For someone who “doesn’t read memoirs”, I’ve picked up more than a few this year. This one drew my eye because I enjoy flying, and had absolutely no idea what a flight attendant’s job was like.After finishing the book, I’m fairly certain that I would never want to be a flight attendant. I never would have imagined a super-strict book camp, or the fact that for a long time, an attendant makes so little money they are lucky if they can afford to rent a room of their own, let alone an e [...]

    18. Abby Moe

      Cruising Attitude by Heather Poole is about the life of a flight attendant Sounds boring right? Think again. Heather Poole wrote this memoir on her life in becoming a flight attendant. She never planed on that to be her career, but her mother insisted, and it just stuck. Becoming a flight attendant is competitive and a small percentage of people who actually apply do not make it. Heather was one of the lucky ones. Before she attempted to become one of the big shots on international planes flyi [...]

    19. Julie - Book Hooked Blog

      Cruising Attitude: Tales of Crashpads, Crewe Drama, and Crazy Passengers at 35,000 Feet is exactly what it sounds like - an insider's look at what it's like to work for an airline. Heather Poole is a veteran flight attendant who started by posted her stories on a blog, and has now collected them into a book.WritingI was actually really pleased with the author's writing. She is incredibly funny and her stories were collected well and written in an engaging way. I felt like I got to know her as a [...]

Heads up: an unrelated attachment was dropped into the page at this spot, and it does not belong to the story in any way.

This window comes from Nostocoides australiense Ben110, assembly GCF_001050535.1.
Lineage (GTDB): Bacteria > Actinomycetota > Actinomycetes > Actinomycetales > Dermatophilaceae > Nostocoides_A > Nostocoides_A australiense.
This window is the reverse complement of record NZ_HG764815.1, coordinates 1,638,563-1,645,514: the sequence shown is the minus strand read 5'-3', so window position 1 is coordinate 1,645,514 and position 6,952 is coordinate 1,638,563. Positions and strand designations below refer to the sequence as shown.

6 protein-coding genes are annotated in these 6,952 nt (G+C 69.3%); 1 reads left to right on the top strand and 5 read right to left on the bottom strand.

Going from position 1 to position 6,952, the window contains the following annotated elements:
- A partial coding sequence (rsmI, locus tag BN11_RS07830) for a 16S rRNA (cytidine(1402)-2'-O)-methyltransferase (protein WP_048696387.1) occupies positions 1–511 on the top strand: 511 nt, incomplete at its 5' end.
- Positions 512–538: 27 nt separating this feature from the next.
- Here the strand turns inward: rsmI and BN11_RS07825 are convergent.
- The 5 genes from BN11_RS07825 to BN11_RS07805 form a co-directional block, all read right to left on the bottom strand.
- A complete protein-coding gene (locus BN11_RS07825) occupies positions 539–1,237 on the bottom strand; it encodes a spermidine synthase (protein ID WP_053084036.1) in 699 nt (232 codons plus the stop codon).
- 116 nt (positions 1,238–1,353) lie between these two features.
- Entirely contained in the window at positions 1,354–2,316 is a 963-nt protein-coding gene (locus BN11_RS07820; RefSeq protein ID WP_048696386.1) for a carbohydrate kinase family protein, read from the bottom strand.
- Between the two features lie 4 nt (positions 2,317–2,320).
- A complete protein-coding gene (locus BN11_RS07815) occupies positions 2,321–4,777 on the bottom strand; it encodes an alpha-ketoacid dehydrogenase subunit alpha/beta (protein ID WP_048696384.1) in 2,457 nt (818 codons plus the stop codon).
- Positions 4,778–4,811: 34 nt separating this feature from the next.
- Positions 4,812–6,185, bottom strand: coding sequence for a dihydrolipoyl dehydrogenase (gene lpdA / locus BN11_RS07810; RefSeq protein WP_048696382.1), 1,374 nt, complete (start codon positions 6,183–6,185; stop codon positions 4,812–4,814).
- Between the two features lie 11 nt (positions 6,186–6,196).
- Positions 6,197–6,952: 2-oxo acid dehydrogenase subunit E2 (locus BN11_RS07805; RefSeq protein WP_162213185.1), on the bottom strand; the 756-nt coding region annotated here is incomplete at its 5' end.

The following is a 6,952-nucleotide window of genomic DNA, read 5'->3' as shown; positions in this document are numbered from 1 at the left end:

20. Lisa

      Once when I was sitting in the first row on a connecting flight, the jump seat was broken so the flight attendant took an empty seat next to me. She was very chatty and told me all sorts of things about what it was like to be a flight attendant ("We can't take many sick days or we get fired."), terrorism ("If people knew what I knew, no one would be allowed to bring a carry-on on the plane."), and free passes ("My son -- he's 21 -- just loves Thailand!"). What I liked about this book is that it [...]

    21. Zazzu

      Mildly entertaining, but tabloidy-emaily in the quality of writing. Needs to be cattier to be a wicked entertaining read has a whiff of that, but doesn't really fulfill that promise.

    22. Alla

      “Cruising Attitude” by Heather Poole chronicles her adventures as a stewardess, including unruly passengers, flight attendant school, questionable living arrangements, dangerous flights, and crazy co-workers. From a passenger willing to voluntarily switch her first class seat to the very worst seat on the plane just so she could see the movie screen better, to a fellow crew member who purposefully rammed his cart into a passenger’s seat, to encountering celebrities like Howard Stern and Op [...]

    23. Ubah Khasimuddin

      This is a great and easy read, a tale of how a lady becomes a flight attendant and the ins and outs of life as a flight attendant for a major American carrier. I found the book flowed seamlessly from one chapter to another, from her training woes to being the junior flight attendant to finally finding love in the air. Poole's self-depreciating humor makes the story very personable, as if a good friend is talking to you instead of reading a book. Having worked for a major airline in customer serv [...]